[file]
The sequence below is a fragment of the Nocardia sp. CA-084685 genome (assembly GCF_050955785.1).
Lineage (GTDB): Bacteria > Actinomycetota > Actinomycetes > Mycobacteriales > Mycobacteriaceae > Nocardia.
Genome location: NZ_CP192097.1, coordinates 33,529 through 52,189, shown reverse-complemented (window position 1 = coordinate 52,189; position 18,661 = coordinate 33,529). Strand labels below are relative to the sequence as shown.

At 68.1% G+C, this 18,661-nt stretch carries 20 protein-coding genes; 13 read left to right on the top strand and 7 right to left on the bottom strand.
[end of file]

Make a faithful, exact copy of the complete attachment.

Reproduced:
The sequence below is a fragment of the Nocardia sp. CA-084685 genome (assembly GCF_050955785.1).
Lineage (GTDB): Bacteria > Actinomycetota > Actinomycetes > Mycobacteriales > Mycobacteriaceae > Nocardia.
Genome location: NZ_CP192097.1, coordinates 33,529 through 52,189, shown reverse-complemented (window position 1 = coordinate 52,189; position 18,661 = coordinate 33,529). Strand labels below are relative to the sequence as shown.

At 68.1% G+C, this 18,661-nt stretch carries 20 protein-coding genes; 13 read left to right on the top strand and 7 right to left on the bottom strand.